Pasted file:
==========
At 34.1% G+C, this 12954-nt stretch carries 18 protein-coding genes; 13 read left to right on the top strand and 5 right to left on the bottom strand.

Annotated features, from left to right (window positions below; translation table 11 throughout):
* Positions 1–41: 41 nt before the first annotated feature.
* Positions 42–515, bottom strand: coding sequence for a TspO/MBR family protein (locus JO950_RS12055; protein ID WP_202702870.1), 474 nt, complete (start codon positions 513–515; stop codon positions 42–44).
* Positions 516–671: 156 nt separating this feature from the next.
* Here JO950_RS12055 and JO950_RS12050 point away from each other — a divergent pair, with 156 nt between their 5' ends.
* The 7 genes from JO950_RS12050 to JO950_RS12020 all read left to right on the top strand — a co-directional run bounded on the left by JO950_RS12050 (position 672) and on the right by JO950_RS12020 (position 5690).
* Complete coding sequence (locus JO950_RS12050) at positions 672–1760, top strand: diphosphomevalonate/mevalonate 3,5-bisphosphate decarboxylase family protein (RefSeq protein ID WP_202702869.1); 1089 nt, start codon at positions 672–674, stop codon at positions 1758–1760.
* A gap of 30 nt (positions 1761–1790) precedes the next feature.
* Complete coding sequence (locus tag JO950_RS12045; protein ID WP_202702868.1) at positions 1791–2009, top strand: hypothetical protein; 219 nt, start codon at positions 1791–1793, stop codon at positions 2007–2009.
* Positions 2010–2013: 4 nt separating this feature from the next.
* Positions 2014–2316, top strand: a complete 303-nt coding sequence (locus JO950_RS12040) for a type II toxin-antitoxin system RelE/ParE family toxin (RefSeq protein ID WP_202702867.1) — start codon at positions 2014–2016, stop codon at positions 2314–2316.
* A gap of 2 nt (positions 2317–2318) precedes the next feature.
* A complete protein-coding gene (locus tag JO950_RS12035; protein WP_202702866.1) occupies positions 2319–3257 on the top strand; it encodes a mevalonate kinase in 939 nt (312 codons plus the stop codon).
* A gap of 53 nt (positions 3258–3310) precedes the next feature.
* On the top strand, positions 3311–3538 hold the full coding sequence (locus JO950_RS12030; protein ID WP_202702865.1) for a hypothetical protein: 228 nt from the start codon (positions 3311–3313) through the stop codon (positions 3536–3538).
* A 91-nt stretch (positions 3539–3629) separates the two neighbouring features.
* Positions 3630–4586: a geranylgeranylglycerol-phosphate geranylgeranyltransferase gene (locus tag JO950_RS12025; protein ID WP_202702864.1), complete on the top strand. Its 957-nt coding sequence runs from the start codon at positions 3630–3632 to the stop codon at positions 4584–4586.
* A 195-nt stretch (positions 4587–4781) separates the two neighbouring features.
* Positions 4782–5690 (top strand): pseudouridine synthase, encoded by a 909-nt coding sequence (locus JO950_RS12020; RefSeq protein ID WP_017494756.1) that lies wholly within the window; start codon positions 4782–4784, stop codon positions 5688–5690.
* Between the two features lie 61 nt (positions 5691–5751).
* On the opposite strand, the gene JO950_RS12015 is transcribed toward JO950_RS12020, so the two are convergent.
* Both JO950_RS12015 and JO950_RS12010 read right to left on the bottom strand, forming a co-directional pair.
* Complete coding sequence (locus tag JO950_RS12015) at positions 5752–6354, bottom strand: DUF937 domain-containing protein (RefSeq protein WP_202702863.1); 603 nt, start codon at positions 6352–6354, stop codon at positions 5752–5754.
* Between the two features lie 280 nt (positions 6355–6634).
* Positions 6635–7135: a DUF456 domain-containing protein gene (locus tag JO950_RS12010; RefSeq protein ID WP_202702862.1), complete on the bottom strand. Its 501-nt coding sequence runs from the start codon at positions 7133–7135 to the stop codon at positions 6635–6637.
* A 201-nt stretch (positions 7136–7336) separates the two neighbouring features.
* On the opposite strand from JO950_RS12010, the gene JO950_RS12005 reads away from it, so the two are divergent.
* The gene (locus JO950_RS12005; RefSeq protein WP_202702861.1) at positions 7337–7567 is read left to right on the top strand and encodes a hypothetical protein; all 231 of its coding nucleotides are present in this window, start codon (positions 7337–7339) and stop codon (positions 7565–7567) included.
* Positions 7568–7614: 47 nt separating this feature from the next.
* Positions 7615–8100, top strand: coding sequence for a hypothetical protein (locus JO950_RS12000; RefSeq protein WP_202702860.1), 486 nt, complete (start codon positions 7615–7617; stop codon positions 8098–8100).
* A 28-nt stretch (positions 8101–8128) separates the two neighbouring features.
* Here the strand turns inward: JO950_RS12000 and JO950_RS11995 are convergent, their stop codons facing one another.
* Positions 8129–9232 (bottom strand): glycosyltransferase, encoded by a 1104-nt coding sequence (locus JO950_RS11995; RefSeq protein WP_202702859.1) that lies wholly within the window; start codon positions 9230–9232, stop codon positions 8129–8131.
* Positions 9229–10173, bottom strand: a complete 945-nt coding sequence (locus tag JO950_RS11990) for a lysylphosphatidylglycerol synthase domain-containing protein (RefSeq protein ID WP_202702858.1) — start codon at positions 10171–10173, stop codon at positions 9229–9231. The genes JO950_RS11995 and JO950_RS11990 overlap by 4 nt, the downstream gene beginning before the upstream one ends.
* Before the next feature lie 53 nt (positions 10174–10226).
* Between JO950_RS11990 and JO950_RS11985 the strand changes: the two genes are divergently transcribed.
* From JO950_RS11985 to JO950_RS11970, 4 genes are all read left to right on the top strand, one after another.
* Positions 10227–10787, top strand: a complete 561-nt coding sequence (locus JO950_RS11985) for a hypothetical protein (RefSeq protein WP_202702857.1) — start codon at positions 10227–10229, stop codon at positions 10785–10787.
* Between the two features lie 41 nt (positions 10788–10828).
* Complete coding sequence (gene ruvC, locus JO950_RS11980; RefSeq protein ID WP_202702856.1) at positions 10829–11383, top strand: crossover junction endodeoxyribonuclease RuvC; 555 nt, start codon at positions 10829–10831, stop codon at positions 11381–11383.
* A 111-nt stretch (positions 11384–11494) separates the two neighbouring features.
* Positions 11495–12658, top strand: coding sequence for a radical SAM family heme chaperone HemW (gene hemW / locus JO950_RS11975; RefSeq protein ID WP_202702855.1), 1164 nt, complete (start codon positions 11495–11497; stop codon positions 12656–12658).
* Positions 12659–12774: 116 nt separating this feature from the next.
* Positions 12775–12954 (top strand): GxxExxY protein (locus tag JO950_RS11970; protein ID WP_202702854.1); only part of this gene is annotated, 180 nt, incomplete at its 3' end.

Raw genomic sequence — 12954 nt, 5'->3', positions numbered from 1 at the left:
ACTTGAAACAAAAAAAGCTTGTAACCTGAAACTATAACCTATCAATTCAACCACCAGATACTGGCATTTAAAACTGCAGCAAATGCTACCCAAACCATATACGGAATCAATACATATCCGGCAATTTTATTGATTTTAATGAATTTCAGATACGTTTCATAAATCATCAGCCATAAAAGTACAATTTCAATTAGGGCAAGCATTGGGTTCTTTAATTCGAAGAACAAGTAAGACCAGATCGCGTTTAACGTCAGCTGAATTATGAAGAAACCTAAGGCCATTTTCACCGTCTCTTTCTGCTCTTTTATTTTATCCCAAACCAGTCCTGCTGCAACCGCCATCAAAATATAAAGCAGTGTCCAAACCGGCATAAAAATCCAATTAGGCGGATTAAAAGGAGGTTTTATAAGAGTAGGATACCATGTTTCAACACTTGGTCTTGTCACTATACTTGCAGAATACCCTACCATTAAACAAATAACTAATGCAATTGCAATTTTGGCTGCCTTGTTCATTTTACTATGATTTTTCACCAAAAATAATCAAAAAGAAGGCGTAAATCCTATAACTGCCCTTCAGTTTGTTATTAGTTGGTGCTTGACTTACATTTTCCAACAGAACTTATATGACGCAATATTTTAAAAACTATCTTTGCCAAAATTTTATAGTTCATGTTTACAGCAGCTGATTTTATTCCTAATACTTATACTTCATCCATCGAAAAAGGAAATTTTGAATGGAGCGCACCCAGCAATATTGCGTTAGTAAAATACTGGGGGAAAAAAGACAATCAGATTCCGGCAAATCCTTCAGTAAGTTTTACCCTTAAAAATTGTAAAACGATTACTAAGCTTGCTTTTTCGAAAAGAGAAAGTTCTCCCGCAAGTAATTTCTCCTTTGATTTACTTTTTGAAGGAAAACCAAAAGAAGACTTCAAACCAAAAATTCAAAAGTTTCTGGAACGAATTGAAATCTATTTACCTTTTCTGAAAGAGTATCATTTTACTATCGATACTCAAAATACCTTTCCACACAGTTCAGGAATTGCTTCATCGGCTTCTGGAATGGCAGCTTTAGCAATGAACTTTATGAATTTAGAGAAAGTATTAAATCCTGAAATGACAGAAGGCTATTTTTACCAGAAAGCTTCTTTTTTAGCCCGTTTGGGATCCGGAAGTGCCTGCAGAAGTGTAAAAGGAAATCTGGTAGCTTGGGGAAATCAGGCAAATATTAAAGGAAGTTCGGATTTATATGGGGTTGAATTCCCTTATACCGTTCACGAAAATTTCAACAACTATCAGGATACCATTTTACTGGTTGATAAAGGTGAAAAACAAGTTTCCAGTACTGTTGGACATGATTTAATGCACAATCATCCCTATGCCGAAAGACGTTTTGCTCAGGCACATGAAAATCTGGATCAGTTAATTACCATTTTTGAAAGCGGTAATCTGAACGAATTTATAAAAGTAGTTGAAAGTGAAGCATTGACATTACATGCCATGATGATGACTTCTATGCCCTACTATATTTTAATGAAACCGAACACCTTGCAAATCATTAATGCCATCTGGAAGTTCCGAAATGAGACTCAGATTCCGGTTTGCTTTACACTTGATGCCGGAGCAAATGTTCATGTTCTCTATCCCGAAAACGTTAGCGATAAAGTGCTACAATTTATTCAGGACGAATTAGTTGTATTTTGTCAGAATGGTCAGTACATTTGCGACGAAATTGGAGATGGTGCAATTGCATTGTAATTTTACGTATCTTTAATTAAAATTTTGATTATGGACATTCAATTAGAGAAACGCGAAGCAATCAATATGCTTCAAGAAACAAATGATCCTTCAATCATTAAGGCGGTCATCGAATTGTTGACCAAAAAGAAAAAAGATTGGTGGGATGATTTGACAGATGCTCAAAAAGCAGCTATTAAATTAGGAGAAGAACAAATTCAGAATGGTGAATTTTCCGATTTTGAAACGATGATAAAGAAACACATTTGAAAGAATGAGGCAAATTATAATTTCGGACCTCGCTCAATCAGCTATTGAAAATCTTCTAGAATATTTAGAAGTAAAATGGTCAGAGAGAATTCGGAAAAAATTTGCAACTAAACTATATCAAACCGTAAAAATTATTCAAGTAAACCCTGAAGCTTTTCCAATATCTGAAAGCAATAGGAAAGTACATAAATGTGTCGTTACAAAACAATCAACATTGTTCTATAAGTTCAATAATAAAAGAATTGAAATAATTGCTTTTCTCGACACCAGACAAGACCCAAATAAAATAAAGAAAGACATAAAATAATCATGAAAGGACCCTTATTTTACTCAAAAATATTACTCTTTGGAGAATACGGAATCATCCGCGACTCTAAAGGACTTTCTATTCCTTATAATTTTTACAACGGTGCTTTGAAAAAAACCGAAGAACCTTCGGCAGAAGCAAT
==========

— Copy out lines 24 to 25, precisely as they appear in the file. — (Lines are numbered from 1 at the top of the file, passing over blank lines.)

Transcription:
* Complete coding sequence (locus tag JO950_RS12015) at positions 5752–6354, bottom strand: DUF937 domain-containing protein (RefSeq protein WP_202702863.1); 603 nt, start codon at positions 6352–6354, stop codon at positions 5752–5754.
* Between the two features lie 280 nt (positions 6355–6634).